This chapter investigates the visual aspects of physical beauty of the saintly images depicted within the painterly ensembles of Byzantine art in the period between sixth and fifteenth centuries. It also examines the processes of transposition of beauty as a religious and ideological notion into the visual sphere of its iconographic and aesthetic significance. During the millennium of development of Byzantine mural painting, the different categories of saints have evolved in assemblies of respectable and influential characters with whom the believers could communicate through silent prayers, as well as through their own self-comparison. In that process of ideological interaction between the faithful and the saints as the “constitutional members” of the painted microcosmos of Christian temples, the physical appearance of the saintly images was, by all means, a strong argument in the religious discourse regarding their role in the mission for salvation of humanity. In that regard, each saintly category has received different visual concept of aesthetic values related to their specific physical attraction. Hence, different saintly categories have acquired different aesthetic codes for visual configuration of beauty in the structural design of their iconographic appearance throughout the era of Byzantine artistic production.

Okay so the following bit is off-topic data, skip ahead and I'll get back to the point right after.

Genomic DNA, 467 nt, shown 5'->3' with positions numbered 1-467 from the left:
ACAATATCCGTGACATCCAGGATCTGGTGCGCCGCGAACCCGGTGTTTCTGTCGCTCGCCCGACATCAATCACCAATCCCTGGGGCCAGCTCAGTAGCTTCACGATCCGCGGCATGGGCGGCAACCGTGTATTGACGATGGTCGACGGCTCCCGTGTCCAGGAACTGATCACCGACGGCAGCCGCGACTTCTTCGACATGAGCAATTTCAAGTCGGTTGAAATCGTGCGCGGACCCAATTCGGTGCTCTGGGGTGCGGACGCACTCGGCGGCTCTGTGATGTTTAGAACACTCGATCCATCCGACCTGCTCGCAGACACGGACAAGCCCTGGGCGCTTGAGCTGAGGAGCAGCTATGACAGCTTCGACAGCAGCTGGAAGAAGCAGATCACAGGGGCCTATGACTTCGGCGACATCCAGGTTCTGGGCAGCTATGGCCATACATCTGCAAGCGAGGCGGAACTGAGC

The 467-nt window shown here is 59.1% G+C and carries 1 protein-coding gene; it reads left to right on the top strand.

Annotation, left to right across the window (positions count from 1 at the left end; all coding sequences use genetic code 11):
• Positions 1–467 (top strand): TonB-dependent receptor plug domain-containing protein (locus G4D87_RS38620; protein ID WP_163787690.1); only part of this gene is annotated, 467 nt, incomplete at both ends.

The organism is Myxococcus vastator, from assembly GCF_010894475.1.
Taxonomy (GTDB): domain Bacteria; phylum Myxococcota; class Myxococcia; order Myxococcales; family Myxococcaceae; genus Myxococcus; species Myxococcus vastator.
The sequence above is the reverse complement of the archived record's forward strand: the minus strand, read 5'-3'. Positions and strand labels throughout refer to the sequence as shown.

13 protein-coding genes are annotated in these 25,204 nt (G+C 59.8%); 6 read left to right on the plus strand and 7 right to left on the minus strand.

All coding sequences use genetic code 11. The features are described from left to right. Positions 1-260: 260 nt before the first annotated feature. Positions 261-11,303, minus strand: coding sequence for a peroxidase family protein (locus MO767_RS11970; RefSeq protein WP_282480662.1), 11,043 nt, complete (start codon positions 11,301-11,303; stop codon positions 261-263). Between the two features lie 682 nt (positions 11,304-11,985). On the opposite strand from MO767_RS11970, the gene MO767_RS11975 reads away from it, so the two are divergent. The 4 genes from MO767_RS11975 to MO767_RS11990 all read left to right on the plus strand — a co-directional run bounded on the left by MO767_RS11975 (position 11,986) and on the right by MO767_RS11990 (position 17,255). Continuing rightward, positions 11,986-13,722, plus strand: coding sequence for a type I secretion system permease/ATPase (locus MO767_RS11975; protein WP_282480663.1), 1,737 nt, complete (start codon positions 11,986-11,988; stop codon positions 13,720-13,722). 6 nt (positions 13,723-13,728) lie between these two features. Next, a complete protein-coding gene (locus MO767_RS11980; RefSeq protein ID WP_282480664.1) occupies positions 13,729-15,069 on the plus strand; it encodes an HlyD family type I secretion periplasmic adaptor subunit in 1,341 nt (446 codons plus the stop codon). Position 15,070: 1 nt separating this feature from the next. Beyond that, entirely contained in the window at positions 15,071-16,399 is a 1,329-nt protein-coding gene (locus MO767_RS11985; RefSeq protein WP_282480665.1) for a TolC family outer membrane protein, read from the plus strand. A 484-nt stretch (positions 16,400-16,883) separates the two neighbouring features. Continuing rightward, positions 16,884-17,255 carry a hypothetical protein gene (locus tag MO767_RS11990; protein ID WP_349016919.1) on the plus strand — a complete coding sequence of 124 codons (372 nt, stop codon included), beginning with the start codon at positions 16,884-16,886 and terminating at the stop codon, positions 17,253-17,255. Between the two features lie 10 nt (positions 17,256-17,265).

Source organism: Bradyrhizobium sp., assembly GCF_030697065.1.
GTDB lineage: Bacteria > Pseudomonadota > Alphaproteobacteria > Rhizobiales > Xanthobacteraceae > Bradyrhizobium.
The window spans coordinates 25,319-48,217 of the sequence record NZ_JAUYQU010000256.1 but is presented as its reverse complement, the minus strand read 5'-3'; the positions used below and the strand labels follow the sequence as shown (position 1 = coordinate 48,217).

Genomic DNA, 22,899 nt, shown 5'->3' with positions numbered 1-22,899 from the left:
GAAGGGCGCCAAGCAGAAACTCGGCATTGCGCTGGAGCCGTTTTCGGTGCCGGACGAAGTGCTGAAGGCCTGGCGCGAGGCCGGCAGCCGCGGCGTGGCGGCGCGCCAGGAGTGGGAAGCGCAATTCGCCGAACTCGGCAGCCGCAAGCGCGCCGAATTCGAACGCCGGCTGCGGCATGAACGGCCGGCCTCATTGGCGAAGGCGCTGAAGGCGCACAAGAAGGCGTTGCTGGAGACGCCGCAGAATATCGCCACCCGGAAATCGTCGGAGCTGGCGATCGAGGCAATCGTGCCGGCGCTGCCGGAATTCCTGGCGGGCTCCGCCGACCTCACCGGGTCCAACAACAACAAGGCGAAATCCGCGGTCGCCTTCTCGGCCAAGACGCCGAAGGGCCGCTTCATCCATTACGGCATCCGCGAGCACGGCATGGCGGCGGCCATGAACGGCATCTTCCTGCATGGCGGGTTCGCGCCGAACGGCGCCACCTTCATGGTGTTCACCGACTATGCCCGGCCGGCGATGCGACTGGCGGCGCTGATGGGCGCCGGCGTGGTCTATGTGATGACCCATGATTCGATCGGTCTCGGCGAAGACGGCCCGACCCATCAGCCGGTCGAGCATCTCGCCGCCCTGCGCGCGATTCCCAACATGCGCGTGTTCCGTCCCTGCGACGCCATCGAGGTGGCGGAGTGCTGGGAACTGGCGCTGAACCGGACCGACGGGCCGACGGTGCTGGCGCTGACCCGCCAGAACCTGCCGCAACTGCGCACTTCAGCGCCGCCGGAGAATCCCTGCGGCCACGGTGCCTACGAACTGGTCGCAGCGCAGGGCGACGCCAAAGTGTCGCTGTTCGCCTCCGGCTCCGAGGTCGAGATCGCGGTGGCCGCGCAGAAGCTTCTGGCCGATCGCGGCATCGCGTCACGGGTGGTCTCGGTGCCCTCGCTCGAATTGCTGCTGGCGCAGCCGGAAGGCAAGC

Part of the book: Perception of Beauty